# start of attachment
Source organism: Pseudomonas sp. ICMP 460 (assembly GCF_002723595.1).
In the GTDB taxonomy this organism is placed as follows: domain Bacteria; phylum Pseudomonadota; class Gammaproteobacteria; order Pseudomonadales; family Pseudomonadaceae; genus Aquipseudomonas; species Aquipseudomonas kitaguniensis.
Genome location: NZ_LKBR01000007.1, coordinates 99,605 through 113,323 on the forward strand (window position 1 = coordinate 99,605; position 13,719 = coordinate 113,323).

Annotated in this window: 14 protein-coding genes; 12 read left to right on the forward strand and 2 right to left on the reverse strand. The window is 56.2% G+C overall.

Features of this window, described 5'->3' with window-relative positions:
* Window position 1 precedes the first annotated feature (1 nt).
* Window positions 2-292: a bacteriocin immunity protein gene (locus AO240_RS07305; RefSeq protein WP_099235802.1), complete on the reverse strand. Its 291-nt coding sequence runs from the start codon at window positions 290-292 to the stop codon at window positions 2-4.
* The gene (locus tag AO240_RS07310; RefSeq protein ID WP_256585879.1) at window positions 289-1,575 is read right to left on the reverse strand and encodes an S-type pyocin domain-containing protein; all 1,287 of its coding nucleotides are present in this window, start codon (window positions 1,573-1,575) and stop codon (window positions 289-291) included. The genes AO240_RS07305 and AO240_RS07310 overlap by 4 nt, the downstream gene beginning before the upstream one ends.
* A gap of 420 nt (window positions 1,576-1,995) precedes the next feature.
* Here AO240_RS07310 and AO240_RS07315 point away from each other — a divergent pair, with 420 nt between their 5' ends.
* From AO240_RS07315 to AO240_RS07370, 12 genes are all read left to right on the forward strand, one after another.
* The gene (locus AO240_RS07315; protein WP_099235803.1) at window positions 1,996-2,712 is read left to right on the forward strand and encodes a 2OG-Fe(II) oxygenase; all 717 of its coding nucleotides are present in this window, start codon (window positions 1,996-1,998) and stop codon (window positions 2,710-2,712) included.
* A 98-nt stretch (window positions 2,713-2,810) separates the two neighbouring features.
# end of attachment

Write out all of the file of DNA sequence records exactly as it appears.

Source organism: Pseudomonas sp. ICMP 460 (assembly GCF_002723595.1).
In the GTDB taxonomy this organism is placed as follows: domain Bacteria; phylum Pseudomonadota; class Gammaproteobacteria; order Pseudomonadales; family Pseudomonadaceae; genus Aquipseudomonas; species Aquipseudomonas kitaguniensis.
Genome location: NZ_LKBR01000007.1, coordinates 99,605 through 113,323 on the forward strand (window position 1 = coordinate 99,605; position 13,719 = coordinate 113,323).

Annotated in this window: 14 protein-coding genes; 12 read left to right on the forward strand and 2 right to left on the reverse strand. The window is 56.2% G+C overall.

Features of this window, described 5'->3' with window-relative positions:
* Window position 1 precedes the first annotated feature (1 nt).
* Window positions 2-292: a bacteriocin immunity protein gene (locus AO240_RS07305; RefSeq protein WP_099235802.1), complete on the reverse strand. Its 291-nt coding sequence runs from the start codon at window positions 290-292 to the stop codon at window positions 2-4.
* The gene (locus tag AO240_RS07310; RefSeq protein ID WP_256585879.1) at window positions 289-1,575 is read right to left on the reverse strand and encodes an S-type pyocin domain-containing protein; all 1,287 of its coding nucleotides are present in this window, start codon (window positions 1,573-1,575) and stop codon (window positions 289-291) included. The genes AO240_RS07305 and AO240_RS07310 overlap by 4 nt, the downstream gene beginning before the upstream one ends.
* A gap of 420 nt (window positions 1,576-1,995) precedes the next feature.
* Here AO240_RS07310 and AO240_RS07315 point away from each other — a divergent pair, with 420 nt between their 5' ends.
* From AO240_RS07315 to AO240_RS07370, 12 genes are all read left to right on the forward strand, one after another.
* The gene (locus AO240_RS07315; protein WP_099235803.1) at window positions 1,996-2,712 is read left to right on the forward strand and encodes a 2OG-Fe(II) oxygenase; all 717 of its coding nucleotides are present in this window, start codon (window positions 1,996-1,998) and stop codon (window positions 2,710-2,712) included.
* A 98-nt stretch (window positions 2,713-2,810) separates the two neighbouring features.